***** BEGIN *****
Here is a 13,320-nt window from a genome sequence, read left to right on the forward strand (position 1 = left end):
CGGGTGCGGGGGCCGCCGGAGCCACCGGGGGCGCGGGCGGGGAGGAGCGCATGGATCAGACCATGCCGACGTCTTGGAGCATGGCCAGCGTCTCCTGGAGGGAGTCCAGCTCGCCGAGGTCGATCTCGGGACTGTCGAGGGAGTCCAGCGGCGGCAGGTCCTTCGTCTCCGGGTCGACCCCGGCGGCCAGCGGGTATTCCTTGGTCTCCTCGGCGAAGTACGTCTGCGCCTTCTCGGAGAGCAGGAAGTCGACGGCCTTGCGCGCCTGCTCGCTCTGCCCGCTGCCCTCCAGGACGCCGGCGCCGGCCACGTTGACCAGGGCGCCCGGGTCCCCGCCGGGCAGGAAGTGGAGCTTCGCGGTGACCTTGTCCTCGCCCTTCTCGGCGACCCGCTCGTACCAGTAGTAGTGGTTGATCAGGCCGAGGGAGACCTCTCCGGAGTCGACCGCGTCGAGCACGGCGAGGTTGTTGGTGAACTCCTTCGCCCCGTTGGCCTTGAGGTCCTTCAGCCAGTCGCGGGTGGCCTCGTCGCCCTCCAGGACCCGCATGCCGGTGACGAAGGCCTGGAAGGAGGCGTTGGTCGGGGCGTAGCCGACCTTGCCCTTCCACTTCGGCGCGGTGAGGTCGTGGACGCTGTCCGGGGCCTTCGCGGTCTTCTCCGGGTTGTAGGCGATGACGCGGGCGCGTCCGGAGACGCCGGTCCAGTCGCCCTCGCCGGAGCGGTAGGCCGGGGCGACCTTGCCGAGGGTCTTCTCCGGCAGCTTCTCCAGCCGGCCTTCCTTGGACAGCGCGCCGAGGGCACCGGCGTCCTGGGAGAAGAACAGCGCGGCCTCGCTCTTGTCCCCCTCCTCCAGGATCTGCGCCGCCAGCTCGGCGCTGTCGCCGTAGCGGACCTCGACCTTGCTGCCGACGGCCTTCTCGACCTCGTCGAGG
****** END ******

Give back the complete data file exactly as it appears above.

Here is a 13,320-nt window from a genome sequence, read left to right on the forward strand (position 1 = left end):
CGGGTGCGGGGGCCGCCGGAGCCACCGGGGGCGCGGGCGGGGAGGAGCGCATGGATCAGACCATGCCGACGTCTTGGAGCATGGCCAGCGTCTCCTGGAGGGAGTCCAGCTCGCCGAGGTCGATCTCGGGACTGTCGAGGGAGTCCAGCGGCGGCAGGTCCTTCGTCTCCGGGTCGACCCCGGCGGCCAGCGGGTATTCCTTGGTCTCCTCGGCGAAGTACGTCTGCGCCTTCTCGGAGAGCAGGAAGTCGACGGCCTTGCGCGCCTGCTCGCTCTGCCCGCTGCCCTCCAGGACGCCGGCGCCGGCCACGTTGACCAGGGCGCCCGGGTCCCCGCCGGGCAGGAAGTGGAGCTTCGCGGTGACCTTGTCCTCGCCCTTCTCGGCGACCCGCTCGTACCAGTAGTAGTGGTTGATCAGGCCGAGGGAGACCTCTCCGGAGTCGACCGCGTCGAGCACGGCGAGGTTGTTGGTGAACTCCTTCGCCCCGTTGGCCTTGAGGTCCTTCAGCCAGTCGCGGGTGGCCTCGTCGCCCTCCAGGACCCGCATGCCGGTGACGAAGGCCTGGAAGGAGGCGTTGGTCGGGGCGTAGCCGACCTTGCCCTTCCACTTCGGCGCGGTGAGGTCGTGGACGCTGTCCGGGGCCTTCGCGGTCTTCTCCGGGTTGTAGGCGATGACGCGGGCGCGTCCGGAGACGCCGGTCCAGTCGCCCTCGCCGGAGCGGTAGGCCGGGGCGACCTTGCCGAGGGTCTTCTCCGGCAGCTTCTCCAGCCGGCCTTCCTTGGACAGCGCGCCGAGGGCACCGGCGTCCTGGGAGAAGAACAGCGCGGCCTCGCTCTTGTCCCCCTCCTCCAGGATCTGCGCCGCCAGCTCGGCGCTGTCGCCGTAGCGGACCTCGACCTTGCTGCCGACGGCCTTCTCGACCTCGTCGAGG